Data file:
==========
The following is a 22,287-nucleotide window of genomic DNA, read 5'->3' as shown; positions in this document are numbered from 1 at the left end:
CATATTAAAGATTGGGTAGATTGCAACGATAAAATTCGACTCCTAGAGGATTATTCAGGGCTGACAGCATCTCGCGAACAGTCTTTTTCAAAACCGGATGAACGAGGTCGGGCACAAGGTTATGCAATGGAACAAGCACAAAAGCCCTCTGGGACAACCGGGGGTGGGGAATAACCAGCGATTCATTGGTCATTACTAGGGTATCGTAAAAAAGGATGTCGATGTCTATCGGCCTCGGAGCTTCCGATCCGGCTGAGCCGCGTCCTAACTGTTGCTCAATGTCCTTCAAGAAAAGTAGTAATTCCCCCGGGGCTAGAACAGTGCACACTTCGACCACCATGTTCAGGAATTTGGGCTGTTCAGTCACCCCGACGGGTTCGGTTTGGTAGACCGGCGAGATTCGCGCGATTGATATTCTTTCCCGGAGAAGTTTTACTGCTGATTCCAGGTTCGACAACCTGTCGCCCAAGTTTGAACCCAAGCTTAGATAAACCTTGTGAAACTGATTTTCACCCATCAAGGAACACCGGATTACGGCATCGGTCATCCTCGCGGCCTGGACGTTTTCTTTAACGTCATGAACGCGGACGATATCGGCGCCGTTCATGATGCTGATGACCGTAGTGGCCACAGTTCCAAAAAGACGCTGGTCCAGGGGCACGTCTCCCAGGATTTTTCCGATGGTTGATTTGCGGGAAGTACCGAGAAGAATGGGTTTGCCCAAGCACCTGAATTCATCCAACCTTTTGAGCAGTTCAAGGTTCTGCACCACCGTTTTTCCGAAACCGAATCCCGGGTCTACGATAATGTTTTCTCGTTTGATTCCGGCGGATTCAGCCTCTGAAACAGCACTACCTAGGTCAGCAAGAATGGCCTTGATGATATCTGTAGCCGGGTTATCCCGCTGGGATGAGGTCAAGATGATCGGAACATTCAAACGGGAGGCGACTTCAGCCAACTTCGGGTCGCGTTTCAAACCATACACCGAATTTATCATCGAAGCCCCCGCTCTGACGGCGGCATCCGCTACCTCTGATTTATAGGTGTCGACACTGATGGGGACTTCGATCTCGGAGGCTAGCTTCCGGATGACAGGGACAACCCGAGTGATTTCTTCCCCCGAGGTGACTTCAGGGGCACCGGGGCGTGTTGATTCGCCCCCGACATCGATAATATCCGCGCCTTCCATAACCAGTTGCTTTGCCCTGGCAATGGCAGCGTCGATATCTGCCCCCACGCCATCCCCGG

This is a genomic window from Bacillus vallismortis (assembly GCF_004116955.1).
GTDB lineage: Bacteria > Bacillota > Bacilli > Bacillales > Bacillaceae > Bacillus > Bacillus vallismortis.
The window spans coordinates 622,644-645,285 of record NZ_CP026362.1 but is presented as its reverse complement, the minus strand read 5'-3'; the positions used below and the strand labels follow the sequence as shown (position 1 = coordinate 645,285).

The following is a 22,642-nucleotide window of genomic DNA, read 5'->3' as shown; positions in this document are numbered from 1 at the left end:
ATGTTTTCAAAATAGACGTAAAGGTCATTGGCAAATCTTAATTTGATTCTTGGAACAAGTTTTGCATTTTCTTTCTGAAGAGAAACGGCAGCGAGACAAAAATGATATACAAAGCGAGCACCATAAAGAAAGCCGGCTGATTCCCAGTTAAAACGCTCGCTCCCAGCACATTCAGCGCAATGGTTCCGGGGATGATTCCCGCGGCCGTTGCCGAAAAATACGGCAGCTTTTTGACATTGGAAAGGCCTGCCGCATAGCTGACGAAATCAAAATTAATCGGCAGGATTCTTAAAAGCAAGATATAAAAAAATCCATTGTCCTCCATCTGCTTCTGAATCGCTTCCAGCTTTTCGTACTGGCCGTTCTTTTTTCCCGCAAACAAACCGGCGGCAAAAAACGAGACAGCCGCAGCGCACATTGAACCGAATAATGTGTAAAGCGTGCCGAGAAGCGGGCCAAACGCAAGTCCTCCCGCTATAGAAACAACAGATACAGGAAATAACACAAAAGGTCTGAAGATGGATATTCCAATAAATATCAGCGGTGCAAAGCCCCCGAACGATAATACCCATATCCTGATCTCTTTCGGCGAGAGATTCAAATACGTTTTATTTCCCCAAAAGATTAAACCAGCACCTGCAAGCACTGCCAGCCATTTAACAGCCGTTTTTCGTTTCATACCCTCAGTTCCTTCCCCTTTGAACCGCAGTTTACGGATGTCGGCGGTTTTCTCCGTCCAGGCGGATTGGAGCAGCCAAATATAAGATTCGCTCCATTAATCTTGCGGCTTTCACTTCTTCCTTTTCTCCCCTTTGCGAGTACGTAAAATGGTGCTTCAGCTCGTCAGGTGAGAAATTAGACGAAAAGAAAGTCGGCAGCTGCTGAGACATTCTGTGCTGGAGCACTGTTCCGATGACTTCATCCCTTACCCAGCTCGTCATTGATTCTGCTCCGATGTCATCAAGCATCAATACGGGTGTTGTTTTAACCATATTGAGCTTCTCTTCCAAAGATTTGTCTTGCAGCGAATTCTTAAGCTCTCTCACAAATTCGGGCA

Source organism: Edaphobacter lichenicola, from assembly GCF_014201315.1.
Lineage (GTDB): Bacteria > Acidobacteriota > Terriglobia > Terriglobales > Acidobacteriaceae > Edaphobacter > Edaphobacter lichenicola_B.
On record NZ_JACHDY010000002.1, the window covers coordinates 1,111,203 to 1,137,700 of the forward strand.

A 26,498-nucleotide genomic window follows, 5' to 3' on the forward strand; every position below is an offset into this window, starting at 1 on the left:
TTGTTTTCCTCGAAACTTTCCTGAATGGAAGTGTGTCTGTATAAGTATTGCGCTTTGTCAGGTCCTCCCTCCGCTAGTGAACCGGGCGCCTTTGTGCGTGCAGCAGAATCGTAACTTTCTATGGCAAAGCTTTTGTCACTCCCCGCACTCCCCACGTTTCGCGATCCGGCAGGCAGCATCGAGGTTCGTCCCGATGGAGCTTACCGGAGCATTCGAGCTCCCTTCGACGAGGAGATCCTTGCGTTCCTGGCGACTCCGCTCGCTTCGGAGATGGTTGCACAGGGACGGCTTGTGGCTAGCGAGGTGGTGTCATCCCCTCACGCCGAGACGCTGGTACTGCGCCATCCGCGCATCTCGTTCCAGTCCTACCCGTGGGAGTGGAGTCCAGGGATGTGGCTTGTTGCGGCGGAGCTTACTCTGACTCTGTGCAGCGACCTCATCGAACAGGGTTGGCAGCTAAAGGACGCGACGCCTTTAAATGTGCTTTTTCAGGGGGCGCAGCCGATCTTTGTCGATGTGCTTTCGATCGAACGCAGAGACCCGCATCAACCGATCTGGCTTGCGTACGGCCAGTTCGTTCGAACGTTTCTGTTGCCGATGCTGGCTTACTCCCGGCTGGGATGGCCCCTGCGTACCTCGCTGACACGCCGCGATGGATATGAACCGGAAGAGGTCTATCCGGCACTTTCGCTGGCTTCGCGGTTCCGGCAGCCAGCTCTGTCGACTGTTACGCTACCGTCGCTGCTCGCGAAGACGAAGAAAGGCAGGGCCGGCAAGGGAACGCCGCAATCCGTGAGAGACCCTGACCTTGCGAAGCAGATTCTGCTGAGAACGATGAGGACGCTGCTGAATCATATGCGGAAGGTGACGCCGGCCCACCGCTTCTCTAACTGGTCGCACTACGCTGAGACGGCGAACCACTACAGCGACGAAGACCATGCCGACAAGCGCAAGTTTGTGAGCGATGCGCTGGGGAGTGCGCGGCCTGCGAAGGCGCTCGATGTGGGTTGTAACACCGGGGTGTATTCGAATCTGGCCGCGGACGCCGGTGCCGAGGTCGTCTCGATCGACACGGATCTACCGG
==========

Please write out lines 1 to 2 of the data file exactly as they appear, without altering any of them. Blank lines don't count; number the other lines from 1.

The following is a 22,287-nucleotide window of genomic DNA, read 5'->3' as shown; positions in this document are numbered from 1 at the left end:
CATATTAAAGATTGGGTAGATTGCAACGATAAAATTCGACTCCTAGAGGATTATTCAGGGCTGACAGCATCTCGCGAACAGTCTTTTTCAAAACCGGATGAACGAGGTCGGGCACAAGGTTATGCAATGGAACAAGCACAAAAGCCCTCTGGGACAACCGGGGGTGGGGAATAACCAGCGATTCATTGGTCATTACTAGGGTATCGTAAAAAAGGATGTCGATGTCTATCGGCCTCGGAGCTTCCGATCCGGCTGAGCCGCGTCCTAACTGTTGCTCAATGTCCTTCAAGAAAAGTAGTAATTCCCCCGGGGCTAGAACAGTGCACACTTCGACCACCATGTTCAGGAATTTGGGCTGTTCAGTCACCCCGACGGGTTCGGTTTGGTAGACCGGCGAGATTCGCGCGATTGATATTCTTTCCCGGAGAAGTTTTACTGCTGATTCCAGGTTCGACAACCTGTCGCCCAAGTTTGAACCCAAGCTTAGATAAACCTTGTGAAACTGATTTTCACCCATCAAGGAACACCGGATTACGGCATCGGTCATCCTCGCGGCCTGGACGTTTTCTTTAACGTCATGAACGCGGACGATATCGGCGCCGTTCATGATGCTGATGACCGTAGTGGCCACAGTTCCAAAAAGACGCTGGTCCAGGGGCACGTCTCCCAGGATTTTTCCGATGGTTGATTTGCGGGAAGTACCGAGAAGAATGGGTTTGCCCAAGCACCTGAATTCATCCAACCTTTTGAGCAGTTCAAGGTTCTGCACCACCGTTTTTCCGAAACCGAATCCCGGGTCTACGATAATGTTTTCTCGTTTGATTCCGGCGGATTCAGCCTCTGAAACAGCACTACCTAGGTCAGCAAGAATGGCCTTGATGATATCTGTAGCCGGGTTATCCCGCTGGGATGAGGTCAAGATGATCGGAACATTCAAACGGGAGGCGACTTCAGCCAACTTCGGGTCGCGTTTCAAACCATACACCGAATTTATCATCGAAGCCCCCGCTCTGACGGCGGCATCCGCTACCTCTGATTTATAGGTGTCGACACTGATGGGGACTTCGATCTCGGAGGCTAGCTTCCGGATGACAGGGACAACCCGAGTGATTTCTTCCCCCGAGGTGACTTCAGGGGCACCGGGGCGTGTTGATTCGCCCCCGACATCGATAATATCCGCGCCTTCCATAACCAGTTGCTTTGCCCTGGCAATGGCAGCGTCGATATCTGCCCCCACGCCATCCCCGG